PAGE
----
Thursday, November 26, 2009


Like most Americans, I woke this morning to one of my favorite days of the year, Thanksgiving. Unlike most Americans, I also woke this morning to news reports of an Italian prosecutor calling for me to be sentenced to one year in prison.

But in the spirit of the day, now that I’ve skimmed the news and reassured friends that I’m not going to prison (I hope), I’ll go about my day:

I’ll do some planning for my Dad’s 80th Birthday Party, do a kick-boxing class at gym, work on an academic privacy paper on the hotly-debated question of whether IP addresses should be considered “personal data” under EU law, give legal advice on some privacy questions, prepare for some meetings in Berlin, and, best of all, I’ll end the day with a candle-light dinner with the person I love in the city I love.

That’s a lot to be thankful for (well, not the Berlin or the Milan parts), but the rest anyway.

1 comment:

Mike Fried said...

If I were in your position at Google, I would recommend to the higher ups to suspend all access to YouTube in Italy until resolution of the trial (or indefinitely) as a legal precaution against future criminal persecution for things which are not crimes.

After all, how many more potential crimes can Google employees be held responsible for and suffer jail time in Italy? By that same reason, perhaps Google should remove all of its services from Italy until resolution of said trial as a show of respect for the laws of the country.

I'm sure it has been thought about by the people high up in Google, and likely dismissed as an unreasonable and immature publicity stunt, but it would still be a reasonable measure while the trial is underway to prevent potential legal issues that could add charges during the trial.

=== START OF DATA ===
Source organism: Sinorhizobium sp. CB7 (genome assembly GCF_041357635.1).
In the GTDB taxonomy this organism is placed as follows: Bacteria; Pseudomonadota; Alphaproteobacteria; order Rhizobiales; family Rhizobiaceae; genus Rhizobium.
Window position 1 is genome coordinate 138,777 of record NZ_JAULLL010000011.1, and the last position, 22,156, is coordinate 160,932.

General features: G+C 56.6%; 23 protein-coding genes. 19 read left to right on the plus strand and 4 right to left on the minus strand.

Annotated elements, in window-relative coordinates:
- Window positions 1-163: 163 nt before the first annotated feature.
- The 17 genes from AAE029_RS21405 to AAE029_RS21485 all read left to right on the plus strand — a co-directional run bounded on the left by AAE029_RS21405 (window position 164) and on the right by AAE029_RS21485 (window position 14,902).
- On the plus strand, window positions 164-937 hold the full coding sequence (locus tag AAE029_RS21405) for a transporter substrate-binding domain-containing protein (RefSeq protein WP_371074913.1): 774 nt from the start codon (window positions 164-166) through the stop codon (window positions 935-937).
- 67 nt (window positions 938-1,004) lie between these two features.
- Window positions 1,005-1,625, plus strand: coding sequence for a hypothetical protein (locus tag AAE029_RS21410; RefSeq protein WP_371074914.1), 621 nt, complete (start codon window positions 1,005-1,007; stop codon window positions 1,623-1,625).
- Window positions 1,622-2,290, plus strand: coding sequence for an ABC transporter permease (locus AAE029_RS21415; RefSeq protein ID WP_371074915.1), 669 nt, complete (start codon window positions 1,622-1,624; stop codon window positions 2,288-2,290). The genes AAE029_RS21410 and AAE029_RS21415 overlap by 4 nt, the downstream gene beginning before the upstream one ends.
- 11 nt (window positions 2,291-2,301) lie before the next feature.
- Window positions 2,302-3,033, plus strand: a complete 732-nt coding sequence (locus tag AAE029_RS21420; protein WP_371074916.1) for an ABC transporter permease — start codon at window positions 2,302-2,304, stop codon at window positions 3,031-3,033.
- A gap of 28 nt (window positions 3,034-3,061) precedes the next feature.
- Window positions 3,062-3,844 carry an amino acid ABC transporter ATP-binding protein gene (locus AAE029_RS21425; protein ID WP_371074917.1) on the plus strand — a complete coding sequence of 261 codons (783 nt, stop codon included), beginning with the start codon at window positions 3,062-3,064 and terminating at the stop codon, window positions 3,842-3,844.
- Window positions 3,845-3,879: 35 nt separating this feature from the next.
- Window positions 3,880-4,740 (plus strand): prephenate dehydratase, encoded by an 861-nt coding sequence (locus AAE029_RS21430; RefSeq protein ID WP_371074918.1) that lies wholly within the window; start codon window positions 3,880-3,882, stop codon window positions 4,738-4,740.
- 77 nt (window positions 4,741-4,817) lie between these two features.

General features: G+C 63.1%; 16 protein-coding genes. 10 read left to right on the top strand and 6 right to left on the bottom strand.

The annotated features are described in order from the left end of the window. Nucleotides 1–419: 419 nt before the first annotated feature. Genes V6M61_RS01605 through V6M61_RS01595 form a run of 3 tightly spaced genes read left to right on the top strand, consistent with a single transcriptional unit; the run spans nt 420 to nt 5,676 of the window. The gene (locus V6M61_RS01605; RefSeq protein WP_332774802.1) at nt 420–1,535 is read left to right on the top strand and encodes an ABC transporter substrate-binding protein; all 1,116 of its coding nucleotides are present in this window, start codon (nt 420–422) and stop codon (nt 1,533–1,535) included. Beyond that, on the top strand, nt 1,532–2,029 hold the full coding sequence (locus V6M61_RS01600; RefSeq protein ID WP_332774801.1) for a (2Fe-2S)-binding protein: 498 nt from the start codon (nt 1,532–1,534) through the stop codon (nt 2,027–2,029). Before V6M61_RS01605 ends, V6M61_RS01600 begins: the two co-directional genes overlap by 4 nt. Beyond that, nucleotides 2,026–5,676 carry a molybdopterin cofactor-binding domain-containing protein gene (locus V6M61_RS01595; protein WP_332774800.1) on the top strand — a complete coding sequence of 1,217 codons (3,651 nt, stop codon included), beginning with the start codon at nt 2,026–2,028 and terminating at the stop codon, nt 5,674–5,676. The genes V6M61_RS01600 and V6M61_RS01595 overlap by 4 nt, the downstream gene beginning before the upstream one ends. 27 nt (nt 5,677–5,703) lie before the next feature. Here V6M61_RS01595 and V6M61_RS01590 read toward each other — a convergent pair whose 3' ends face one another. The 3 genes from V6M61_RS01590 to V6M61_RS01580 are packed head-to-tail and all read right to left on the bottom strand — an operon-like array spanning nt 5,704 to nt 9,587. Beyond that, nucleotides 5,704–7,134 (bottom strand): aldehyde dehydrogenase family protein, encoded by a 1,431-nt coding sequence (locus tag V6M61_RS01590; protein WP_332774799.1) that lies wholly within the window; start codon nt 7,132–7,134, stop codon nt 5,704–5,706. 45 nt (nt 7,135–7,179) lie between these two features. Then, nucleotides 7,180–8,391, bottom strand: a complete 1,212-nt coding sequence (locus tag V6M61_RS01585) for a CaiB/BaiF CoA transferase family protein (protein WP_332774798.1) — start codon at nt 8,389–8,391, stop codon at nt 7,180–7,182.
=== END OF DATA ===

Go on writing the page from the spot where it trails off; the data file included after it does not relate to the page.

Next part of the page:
If the trial judge _does_ find you guilty, then I expect Google to suspend all potentially illegal services from Italy immediately. Charging Google's employees as criminals for the actions of Italian citizens using the service is just asking Google to remove all of its wonderful services from Italy. I'm really surprised it hasn't happened already.

The public backlash against these ridiculous laws if/when Google turns off its services in Italy for being charged will be far greater at affecting change of these laws. I think it should have happened the moment the criminal suit started.

Just imagine trying to log into GMail and getting a message pointing to a letter apologising that for legal persecution reasons, Google must cease all services to Italy until or unless the court decides that Google is not responsible for the actions of Google's users. It would end something like, "we are working hard to ensure compliance with Italy's legal system and hope to resolve this issue as soon as possible."

I don't think the Italian court will charge you and the others as guilty (this case doesn't seem to have any merit), but I really hope that if the court does, that Google is ready to take this kind of measure.

Happy thanksgiving.